How to Make Retail Brand Campaigns Work Harder in a Tight Market

March 22, 2023

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Kyle Green

Originally featured on ANA


According to Harvard Business Review, and a lot of anecdotal evidence that we can all point to, companies cut marketing budgets in a recession. Not only that, retail brand budgets can be the first to get slashed as they are the hardest to connect to sales numbers. For the brand budgets that are left, advertisers worry how they can drive any meaningful value if they can't get the reach or impact that they might feel they need.

Even with smaller brand budgets, there are strategies that advertisers can take to make their budget work harder and even more measurable. Data and technology has improved how both big and small brands can go to market, giving marketers flexibility and agility to connect with consumers effectively during times of uncertainty.


Focus Efforts with Laser Precision

The obvious brand budgets are not particularly targeted — Super Bowl commercials, billboards in Times Square, and product placements in popular TV shows like Stranger Things come to mind. But branding can actually be highly targeted, driving measurable results for key audiences, locations, or products.

For example, leveraging digital brand campaigns can help support a new store opening. With targeting on social media in particular, retailers have the ability to focus messaging on key audiences that are essentially net-new customers. By analyzing the attributes of their most valuable customers in similar markets, retailers can create a targeted branding campaign in the new market to drive interest, and even online sales before the store even opens.

Another example is to run branding campaigns using retail media networks as a key input. With shopping data and segmentation levers, retail brands can introduce new products to people who have previously purchased the category, have an affinity towards adjacent categories, or even if you're a consumer-packaged product have a specific flavor profile. For example, a brand can introduce a new spicy organic ready-made meal to those who have an affinity towards purchasing convenience-based pre-made meals or have a basket heavily weighted towards spicy products and shop the international aisle.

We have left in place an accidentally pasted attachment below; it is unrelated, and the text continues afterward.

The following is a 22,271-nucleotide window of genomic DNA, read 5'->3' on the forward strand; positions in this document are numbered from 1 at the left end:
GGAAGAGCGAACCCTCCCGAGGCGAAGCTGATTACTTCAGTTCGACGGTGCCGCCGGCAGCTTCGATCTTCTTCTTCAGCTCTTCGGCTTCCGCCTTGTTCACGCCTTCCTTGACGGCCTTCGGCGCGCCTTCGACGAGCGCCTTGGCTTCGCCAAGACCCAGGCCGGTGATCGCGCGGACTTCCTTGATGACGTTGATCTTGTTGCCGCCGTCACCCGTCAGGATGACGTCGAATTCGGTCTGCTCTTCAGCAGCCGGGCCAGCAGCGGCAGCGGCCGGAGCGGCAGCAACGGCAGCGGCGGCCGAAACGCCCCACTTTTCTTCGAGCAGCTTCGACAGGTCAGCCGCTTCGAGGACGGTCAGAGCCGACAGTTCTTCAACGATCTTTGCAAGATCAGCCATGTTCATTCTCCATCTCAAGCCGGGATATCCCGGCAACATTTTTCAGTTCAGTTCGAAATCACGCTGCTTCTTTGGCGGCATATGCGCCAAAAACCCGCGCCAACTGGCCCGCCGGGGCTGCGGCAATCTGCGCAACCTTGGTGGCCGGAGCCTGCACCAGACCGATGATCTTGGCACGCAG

This is a more accurate and targeted version of third-party survey-based cookie-enabled targeting that also gives brand advertisers the ability to control frequency and even drive sales on-site if they work directly with retail media networks.


Steal Performance Elements to Drive Sales

Who says campaigns can't do double duty? There's no reason why a branding campaign can't include a shoppable element, promotion, or other sales driver. For that store opening, brands can include a carousel or digital circular featuring best sellers at other stores to drive both awareness and sales. For the retail media network campaign, retailers can include a promotion code for a discount.

Brands can take inspiration from Coca-Cola's "Share a Coke" campaign and apply it to digital or social media. Coke personalized bottles with individual names and encouraged customers to share them with friends and family. The campaign drove brand awareness and increased sales, as customers were more likely to purchase a personalized Coke bottle for themselves or as a gift.

The best way to structure this kind of campaign is to look at what elements work best for different audiences on other campaigns. A campaign targeted to younger shoppers on TikTok might include an interactive shoppable element where people can click to buy, which could fit well with the goals and potential placement of a new branding campaign.


Use AI Tools to Go Further Faster

Companies are using AI tools like ChatGPT to build out creative ideas in less time, with less cost. While nothing is going to replace the big creative idea that design professionals bring to the table any time soon, a good AI tool can do wonders when it comes to creating a slew of creative designs that can be tested and improved quickly.

A brand team could have AI help determine how to mix different brand messages with different interactive elements in creatives that fit the requirements of different social platforms. For instance, AI can also be helpful in analyzing audience data and prioritizing target segments with the highest likelihood of responding well to brand campaigns or different interactive elements based on past campaigns.

While some of these AI tools create amazing new ideas, they can be controversial. MidJourney, for example, can deliver beautiful original images, but the software was trained using original artwork that was created by artists, leading the U.S. copyright office to decide that images created with MidJourney can't be copyrighted.

Getting creative with brand campaigns isn't new for retail brands. What is new is the ability to affordably mix in interactive elements, targeting, and other levers from performance marketing at scale with technology and data that is available to brands big and small.

Just like the world permanently shifted to new technologies in the pandemic, like Zoom and streaming media, all brand advertisers may find that today's tight market will actually drive permanent shifts towards brand advertising that incorporates these new elements for lasting results.

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